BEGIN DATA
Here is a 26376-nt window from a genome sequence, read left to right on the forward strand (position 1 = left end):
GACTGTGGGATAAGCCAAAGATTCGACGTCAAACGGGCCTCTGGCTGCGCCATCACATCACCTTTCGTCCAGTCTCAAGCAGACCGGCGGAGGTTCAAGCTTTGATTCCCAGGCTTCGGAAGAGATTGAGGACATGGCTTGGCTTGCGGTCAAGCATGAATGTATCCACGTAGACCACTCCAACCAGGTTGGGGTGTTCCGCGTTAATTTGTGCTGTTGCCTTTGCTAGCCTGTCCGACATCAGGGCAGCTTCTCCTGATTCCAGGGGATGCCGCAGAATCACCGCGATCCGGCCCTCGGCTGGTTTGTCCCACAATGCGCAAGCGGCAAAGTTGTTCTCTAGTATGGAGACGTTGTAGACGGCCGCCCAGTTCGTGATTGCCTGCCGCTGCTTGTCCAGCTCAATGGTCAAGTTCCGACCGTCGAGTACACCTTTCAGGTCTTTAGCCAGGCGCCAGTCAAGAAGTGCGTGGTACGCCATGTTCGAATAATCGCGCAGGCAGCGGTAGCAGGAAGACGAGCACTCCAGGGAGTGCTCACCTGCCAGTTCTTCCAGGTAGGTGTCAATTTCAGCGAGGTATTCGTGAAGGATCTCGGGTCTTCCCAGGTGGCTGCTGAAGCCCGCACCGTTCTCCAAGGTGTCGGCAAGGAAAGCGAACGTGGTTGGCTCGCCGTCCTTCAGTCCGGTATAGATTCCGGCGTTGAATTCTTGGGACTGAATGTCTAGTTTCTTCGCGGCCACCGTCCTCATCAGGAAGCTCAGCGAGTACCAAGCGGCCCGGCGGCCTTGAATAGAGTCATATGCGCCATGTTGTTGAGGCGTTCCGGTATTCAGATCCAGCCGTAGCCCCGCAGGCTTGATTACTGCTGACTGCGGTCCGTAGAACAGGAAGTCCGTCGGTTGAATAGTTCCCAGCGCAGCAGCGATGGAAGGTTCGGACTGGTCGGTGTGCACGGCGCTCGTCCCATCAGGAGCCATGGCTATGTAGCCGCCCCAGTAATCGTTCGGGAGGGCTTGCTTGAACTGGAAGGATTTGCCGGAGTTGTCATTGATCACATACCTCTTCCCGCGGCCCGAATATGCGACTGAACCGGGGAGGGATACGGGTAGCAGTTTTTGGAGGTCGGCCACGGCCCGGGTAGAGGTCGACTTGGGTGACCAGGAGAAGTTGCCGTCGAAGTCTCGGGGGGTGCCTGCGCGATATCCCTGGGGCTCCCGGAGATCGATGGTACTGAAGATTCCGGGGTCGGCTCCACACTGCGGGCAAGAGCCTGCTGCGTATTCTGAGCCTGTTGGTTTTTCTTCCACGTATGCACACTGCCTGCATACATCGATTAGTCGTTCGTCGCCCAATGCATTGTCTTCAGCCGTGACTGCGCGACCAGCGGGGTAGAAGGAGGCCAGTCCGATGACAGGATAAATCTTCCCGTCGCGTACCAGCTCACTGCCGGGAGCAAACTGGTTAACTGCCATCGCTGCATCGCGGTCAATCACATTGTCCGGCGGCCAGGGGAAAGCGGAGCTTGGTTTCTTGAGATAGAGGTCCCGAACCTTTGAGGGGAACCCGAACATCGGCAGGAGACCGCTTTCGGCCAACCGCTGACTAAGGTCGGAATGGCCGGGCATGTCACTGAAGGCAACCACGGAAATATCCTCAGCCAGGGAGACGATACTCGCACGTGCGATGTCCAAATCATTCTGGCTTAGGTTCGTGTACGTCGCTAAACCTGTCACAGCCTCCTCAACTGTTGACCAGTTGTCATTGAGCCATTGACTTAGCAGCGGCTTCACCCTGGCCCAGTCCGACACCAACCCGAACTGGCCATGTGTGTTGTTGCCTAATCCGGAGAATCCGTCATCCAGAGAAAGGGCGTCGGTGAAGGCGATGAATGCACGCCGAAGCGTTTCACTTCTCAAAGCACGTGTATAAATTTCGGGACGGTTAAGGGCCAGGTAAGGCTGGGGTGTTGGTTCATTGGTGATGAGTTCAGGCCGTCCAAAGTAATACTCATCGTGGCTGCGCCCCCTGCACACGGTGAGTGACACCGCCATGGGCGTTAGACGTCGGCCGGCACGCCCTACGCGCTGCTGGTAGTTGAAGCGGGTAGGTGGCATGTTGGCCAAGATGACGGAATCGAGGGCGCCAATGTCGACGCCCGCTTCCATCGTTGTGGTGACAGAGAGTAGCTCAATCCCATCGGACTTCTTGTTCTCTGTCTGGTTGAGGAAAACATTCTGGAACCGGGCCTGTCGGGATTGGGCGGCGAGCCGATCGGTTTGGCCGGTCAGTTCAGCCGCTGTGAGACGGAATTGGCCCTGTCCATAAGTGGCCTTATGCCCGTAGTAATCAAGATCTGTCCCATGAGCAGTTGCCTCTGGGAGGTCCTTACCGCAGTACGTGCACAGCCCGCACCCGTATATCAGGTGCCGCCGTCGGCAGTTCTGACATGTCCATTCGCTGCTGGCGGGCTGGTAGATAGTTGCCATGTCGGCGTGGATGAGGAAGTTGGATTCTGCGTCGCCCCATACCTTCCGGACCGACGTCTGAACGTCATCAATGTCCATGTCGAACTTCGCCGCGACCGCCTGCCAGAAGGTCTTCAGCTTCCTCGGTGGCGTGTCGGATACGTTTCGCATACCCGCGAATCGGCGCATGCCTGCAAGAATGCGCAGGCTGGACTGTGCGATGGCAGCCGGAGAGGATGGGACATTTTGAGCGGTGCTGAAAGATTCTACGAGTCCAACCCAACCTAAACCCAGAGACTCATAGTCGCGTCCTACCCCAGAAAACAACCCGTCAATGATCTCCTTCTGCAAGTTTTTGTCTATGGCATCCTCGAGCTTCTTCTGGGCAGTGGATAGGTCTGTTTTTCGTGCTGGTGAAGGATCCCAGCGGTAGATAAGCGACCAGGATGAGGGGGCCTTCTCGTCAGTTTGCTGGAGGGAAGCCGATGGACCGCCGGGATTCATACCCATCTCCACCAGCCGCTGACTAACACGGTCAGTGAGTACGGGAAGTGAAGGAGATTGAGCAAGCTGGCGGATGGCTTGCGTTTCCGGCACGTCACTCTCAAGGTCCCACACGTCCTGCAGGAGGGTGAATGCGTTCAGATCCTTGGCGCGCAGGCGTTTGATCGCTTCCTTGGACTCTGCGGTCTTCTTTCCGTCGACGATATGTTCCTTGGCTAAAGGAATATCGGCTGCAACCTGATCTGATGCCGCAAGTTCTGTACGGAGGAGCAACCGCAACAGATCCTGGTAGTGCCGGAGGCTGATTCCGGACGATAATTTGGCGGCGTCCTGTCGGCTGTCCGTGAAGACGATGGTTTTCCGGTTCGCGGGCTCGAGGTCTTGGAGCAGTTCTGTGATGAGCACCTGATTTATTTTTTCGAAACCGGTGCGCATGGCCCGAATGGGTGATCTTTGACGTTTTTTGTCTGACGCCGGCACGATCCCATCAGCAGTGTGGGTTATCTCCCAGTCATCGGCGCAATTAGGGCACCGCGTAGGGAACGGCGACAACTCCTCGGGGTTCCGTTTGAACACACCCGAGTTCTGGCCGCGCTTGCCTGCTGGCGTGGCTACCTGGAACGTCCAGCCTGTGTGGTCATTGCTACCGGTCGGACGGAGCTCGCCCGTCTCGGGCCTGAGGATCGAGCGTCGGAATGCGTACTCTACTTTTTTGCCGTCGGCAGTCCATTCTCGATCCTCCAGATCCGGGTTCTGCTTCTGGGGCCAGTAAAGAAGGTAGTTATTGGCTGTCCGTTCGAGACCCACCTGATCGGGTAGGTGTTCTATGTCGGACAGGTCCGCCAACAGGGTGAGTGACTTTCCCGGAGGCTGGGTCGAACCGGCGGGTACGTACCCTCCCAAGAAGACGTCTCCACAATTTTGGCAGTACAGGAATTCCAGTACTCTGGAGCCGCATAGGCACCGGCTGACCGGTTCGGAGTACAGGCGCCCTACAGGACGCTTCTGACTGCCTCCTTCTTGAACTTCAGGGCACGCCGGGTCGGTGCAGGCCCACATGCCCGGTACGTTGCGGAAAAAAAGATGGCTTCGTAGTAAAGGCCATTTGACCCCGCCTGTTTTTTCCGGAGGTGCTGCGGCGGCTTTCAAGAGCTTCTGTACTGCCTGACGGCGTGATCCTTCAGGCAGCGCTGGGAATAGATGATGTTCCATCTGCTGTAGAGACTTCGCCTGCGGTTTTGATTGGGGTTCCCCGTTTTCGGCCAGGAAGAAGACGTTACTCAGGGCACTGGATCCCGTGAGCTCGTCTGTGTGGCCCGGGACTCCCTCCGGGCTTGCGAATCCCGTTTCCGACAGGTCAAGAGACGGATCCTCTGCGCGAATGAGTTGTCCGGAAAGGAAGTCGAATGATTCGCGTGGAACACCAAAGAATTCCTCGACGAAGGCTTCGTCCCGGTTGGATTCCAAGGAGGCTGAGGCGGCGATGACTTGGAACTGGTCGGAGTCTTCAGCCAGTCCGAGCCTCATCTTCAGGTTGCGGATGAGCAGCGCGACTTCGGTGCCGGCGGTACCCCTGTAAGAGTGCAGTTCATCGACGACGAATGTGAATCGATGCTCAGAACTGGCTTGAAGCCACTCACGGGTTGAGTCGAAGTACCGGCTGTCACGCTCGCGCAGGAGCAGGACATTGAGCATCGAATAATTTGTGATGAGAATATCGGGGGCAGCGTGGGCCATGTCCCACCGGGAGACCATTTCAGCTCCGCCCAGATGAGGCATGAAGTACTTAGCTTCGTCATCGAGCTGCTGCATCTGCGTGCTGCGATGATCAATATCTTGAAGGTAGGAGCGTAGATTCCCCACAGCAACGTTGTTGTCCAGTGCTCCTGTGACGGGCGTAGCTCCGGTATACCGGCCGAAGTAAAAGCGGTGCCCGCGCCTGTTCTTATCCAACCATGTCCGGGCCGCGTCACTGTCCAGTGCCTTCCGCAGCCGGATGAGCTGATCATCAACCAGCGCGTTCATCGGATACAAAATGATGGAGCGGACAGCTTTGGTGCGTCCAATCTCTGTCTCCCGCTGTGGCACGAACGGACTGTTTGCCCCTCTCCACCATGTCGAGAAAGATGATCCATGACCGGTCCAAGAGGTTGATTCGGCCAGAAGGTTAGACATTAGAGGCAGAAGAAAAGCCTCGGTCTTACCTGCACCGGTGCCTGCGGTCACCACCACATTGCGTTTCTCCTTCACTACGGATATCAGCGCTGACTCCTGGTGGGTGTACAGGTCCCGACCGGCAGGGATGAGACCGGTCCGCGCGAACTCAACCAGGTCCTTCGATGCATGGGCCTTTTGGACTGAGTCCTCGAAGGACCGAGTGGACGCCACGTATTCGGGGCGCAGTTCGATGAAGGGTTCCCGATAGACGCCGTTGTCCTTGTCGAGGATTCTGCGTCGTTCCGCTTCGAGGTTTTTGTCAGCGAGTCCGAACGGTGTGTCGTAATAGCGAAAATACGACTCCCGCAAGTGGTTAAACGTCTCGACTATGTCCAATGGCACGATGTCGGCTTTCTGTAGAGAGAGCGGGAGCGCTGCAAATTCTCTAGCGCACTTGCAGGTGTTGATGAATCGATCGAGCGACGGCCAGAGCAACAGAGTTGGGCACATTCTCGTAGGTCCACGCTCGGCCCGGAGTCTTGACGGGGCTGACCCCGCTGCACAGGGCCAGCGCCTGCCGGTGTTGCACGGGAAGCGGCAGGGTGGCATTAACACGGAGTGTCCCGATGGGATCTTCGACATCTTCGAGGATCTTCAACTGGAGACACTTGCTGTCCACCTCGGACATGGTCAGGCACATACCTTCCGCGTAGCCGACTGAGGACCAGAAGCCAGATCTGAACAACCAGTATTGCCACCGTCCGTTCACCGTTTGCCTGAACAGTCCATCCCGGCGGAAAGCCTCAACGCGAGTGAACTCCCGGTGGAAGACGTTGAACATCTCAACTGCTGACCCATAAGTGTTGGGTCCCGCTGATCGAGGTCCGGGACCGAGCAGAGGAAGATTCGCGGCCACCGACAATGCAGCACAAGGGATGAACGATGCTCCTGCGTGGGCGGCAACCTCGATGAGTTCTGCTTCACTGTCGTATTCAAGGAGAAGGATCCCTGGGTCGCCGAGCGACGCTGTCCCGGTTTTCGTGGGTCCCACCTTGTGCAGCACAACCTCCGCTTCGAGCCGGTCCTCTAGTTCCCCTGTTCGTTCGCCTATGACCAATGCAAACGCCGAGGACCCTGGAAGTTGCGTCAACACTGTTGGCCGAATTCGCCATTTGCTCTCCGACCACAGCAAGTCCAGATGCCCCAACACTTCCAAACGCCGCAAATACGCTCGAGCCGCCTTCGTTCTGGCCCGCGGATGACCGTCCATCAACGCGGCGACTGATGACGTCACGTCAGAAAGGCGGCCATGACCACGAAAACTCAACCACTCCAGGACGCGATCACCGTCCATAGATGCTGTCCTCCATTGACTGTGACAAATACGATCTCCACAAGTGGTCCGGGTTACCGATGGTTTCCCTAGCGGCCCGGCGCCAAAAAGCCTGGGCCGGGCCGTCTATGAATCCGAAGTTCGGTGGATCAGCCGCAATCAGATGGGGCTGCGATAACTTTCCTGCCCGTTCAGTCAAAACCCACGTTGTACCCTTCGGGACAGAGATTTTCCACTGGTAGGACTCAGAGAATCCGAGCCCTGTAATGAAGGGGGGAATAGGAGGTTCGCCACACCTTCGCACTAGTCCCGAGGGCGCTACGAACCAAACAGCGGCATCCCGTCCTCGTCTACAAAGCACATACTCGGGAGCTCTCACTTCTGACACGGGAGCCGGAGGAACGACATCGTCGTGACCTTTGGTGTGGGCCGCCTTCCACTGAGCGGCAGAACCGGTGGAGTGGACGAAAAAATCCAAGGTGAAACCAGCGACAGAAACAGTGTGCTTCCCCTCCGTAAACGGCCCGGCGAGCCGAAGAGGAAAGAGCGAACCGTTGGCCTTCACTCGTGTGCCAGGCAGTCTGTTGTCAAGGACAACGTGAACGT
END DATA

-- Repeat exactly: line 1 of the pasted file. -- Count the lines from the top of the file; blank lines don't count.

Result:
Here is a 26376-nt window from a genome sequence, read left to right on the forward strand (position 1 = left end):